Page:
1 Differentiate type of luxation injury.
2 Identify injured tissues involved.
3 Define objectives of acute treatment.
4 Estimate frequency and type of complications.
DESCRIPTION AND CLINICAL APPEARANCE
The tooth is partially displaced out of its socket.
The tooth appears elongated and is usually displaced palatally. The tooth is very loose, with bleeding from the gingival sulcus.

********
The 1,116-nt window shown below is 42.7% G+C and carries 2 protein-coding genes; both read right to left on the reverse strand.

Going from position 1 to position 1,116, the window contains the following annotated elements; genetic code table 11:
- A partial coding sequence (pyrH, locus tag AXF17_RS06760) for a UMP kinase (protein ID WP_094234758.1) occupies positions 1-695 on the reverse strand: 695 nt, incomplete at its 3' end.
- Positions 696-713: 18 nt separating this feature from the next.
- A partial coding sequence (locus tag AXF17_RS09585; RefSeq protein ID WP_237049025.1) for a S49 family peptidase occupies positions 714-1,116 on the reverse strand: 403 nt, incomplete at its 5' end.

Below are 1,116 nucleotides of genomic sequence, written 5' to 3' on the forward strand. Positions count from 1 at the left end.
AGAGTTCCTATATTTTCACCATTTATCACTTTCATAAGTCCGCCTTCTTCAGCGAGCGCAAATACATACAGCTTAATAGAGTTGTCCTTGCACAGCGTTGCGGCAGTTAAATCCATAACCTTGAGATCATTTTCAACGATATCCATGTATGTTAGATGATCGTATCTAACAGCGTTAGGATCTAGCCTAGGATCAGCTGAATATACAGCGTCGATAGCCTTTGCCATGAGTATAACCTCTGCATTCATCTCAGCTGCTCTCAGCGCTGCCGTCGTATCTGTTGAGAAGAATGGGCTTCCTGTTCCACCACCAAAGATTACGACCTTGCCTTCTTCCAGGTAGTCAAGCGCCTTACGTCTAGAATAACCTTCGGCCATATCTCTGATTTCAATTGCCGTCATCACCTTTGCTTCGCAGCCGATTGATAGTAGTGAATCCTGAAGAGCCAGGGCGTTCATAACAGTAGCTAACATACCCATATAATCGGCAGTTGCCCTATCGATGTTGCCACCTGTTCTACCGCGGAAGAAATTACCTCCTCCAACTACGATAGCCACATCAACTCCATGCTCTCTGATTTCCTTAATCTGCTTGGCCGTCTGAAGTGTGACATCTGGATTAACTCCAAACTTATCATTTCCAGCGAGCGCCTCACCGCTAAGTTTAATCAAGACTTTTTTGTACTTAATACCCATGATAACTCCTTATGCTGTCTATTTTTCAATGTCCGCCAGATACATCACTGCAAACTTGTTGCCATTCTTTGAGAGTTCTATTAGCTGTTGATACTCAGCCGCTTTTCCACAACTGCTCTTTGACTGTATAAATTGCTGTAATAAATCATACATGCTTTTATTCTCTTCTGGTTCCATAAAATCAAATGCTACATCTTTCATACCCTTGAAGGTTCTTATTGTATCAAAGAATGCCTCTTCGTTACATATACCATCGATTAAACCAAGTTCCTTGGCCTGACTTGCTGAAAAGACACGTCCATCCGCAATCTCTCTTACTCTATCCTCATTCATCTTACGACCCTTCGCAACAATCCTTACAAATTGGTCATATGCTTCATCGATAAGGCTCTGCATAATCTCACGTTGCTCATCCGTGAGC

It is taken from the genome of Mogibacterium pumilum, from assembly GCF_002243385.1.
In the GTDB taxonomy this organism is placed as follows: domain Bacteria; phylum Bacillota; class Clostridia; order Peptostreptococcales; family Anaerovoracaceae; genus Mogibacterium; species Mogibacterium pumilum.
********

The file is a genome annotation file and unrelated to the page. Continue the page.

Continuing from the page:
The tooth appears dislocated, with the apical part of the socket empty.
BIOLOGICAL CONSIDERATIONS AND TREATMENT PRINCIPLES
The impact results in partial disruption of the PDL attachment as well as rupture of the apical neurovascular bundle, causing increased mobility of the tooth and pulpal infarction (coagulation necrosis). The disruption of the neurovascular supply is frequently reflected in ne/>